Refugee families pose with photos of loved ones left behind for new book

A Kitchener-based photographer has been taking family portraits of refugees living in Waterloo region for the past year — photos that will soon be published in a book.

Brian Limoyo photographs newcomers to Waterloo Region

Doli Doli fled violence in Myanmar. In Limoyo's book, she says she hopes to be with family in Canada. In this picture, she is showing a picture of her sister and children. (Brian Limoyo)

For the past year, Kitchener photographer Brian Limoyo has been taking family portraits of refugees living in Waterloo region - photos that will soon be published in a book. 

"This project is really driven by love — trying to show how families all around the world, the love is the same," Limoyo told CBC News.

"After all this trauma, after everything that's happened, after we hear their story, when you see the photos of them with their family, they're just families." 

Yang Deng Bouh came to Canada from South Sudan. In Limoyo's book, he says the hardest thing he had to leave behind was his wife. (Brian Limoyo)

Limoyo has been working with staff at Reception House of Waterloo Region on The Great Canadian Portrait Project for over a year. 

He said that when he approached them with his idea, they were quick to jump on board. 

Since the project launched, Limoyo estimates he has taken photos of at least 20 refugee families.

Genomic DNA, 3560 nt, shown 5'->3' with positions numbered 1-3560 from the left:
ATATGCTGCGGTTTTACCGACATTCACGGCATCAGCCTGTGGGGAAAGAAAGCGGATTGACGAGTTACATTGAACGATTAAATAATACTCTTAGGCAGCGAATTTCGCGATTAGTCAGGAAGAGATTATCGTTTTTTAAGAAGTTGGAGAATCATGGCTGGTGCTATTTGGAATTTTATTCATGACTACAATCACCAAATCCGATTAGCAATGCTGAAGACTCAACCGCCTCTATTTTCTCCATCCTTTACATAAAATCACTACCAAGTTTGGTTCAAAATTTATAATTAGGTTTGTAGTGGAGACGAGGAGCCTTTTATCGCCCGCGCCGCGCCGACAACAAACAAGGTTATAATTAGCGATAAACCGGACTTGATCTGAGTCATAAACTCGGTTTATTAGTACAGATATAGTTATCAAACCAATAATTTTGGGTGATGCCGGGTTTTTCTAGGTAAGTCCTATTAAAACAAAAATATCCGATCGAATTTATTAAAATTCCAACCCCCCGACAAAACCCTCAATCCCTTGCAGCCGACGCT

Some of their stories and photos will soon be published in a book, due out in late August or early September. 

The Al Mohammad family's home in Aleppo, Syria, was bombed "to pieces," according to Limoyo's book. They say transitioning to life in Canada was not easy but that changed when a group of volunteers from Parkminster United Church welcomed them into their lives. (Brian Limoyo)

In interviewing the families for the book, Limoyo made a point of asking what each family had to leave behind in their country of origin. He also photographed families holding a photo of someone they had to leave behind.

"I really wanted to remind people that there's still conflicts that are still happening and families are still not together, and families belong together," he said.

Limoyo said he hopes this book will be the first of many and intends to continue giving the free family portrait sessions for as long as they are wanted. 

When it is finished, the book will be available for order through Reception House.

According to Limoyo, all proceeds will go to the agency, and toward The Great Canadian Portrait Project.

About the Author

Melanie Ferrier

Melanie Ferrier is a radio and digital reporter with CBC News in Kitchener, Ont. You can email her at melanie.ferrier@cbc.ca.